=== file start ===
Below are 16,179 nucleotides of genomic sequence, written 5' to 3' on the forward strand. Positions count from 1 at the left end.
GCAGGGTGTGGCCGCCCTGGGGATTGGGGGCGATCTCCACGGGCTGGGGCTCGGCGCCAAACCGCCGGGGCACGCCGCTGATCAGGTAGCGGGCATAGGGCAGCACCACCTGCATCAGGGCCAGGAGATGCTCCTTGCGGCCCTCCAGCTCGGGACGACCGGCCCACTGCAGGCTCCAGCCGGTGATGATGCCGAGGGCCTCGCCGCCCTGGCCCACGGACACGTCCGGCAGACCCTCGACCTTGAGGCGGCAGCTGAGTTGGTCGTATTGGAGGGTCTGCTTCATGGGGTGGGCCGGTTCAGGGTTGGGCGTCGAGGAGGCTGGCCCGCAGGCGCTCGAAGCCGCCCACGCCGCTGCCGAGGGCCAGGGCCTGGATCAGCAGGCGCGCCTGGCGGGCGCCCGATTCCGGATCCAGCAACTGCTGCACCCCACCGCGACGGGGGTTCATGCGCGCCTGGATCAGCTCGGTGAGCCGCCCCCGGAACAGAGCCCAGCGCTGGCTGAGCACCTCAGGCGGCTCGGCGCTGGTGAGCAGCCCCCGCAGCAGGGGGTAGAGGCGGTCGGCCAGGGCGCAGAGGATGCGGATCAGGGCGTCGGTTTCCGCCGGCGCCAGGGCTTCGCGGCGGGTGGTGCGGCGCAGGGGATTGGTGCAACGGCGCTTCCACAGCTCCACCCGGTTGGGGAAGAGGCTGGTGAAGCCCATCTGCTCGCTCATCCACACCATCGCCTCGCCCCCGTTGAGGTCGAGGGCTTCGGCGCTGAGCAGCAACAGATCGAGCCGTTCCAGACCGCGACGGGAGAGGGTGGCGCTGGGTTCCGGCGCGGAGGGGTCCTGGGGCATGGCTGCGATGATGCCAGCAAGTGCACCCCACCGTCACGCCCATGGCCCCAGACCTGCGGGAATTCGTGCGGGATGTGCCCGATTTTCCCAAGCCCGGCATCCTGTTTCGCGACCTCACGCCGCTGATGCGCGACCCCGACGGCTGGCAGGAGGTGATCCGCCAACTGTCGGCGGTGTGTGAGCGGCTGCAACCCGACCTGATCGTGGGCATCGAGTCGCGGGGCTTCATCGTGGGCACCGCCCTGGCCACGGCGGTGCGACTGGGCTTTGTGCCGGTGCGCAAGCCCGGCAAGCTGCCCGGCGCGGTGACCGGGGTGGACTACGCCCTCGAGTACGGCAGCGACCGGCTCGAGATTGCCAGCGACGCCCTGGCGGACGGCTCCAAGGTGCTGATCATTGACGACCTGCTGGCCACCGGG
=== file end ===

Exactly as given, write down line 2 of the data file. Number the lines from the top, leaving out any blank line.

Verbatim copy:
GCAGGGTGTGGCCGCCCTGGGGATTGGGGGCGATCTCCACGGGCTGGGGCTCGGCGCCAAACCGCCGGGGCACGCCGCTGATCAGGTAGCGGGCATAGGGCAGCACCACCTGCATCAGGGCCAGGAGATGCTCCTTGCGGCCCTCCAGCTCGGGACGACCGGCCCACTGCAGGCTCCAGCCGGTGATGATGCCGAGGGCCTCGCCGCCCTGGCCCACGGACACGTCCGGCAGACCCTCGACCTTGAGGCGGCAGCTGAGTTGGTCGTATTGGAGGGTCTGCTTCATGGGGTGGGCCGGTTCAGGGTTGGGCGTCGAGGAGGCTGGCCCGCAGGCGCTCGAAGCCGCCCACGCCGCTGCCGAGGGCCAGGGCCTGGATCAGCAGGCGCGCCTGGCGGGCGCCCGATTCCGGATCCAGCAACTGCTGCACCCCACCGCGACGGGGGTTCATGCGCGCCTGGATCAGCTCGGTGAGCCGCCCCCGGAACAGAGCCCAGCGCTGGCTGAGCACCTCAGGCGGCTCGGCGCTGGTGAGCAGCCCCCGCAGCAGGGGGTAGAGGCGGTCGGCCAGGGCGCAGAGGATGCGGATCAGGGCGTCGGTTTCCGCCGGCGCCAGGGCTTCGCGGCGGGTGGTGCGGCGCAGGGGATTGGTGCAACGGCGCTTCCACAGCTCCACCCGGTTGGGGAAGAGGCTGGTGAAGCCCATCTGCTCGCTCATCCACACCATCGCCTCGCCCCCGTTGAGGTCGAGGGCTTCGGCGCTGAGCAGCAACAGATCGAGCCGTTCCAGACCGCGACGGGAGAGGGTGGCGCTGGGTTCCGGCGCGGAGGGGTCCTGGGGCATGGCTGCGATGATGCCAGCAAGTGCACCCCACCGTCACGCCCATGGCCCCAGACCTGCGGGAATTCGTGCGGGATGTGCCCGATTTTCCCAAGCCCGGCATCCTGTTTCGCGACCTCACGCCGCTGATGCGCGACCCCGACGGCTGGCAGGAGGTGATCCGCCAACTGTCGGCGGTGTGTGAGCGGCTGCAACCCGACCTGATCGTGGGCATCGAGTCGCGGGGCTTCATCGTGGGCACCGCCCTGGCCACGGCGGTGCGACTGGGCTTTGTGCCGGTGCGCAAGCCCGGCAAGCTGCCCGGCGCGGTGACCGGGGTGGACTACGCCCTCGAGTACGGCAGCGACCGGCTCGAGATTGCCAGCGACGCCCTGGCGGACGGCTCCAAGGTGCTGATCATTGACGACCTGCTGGCCACCGGG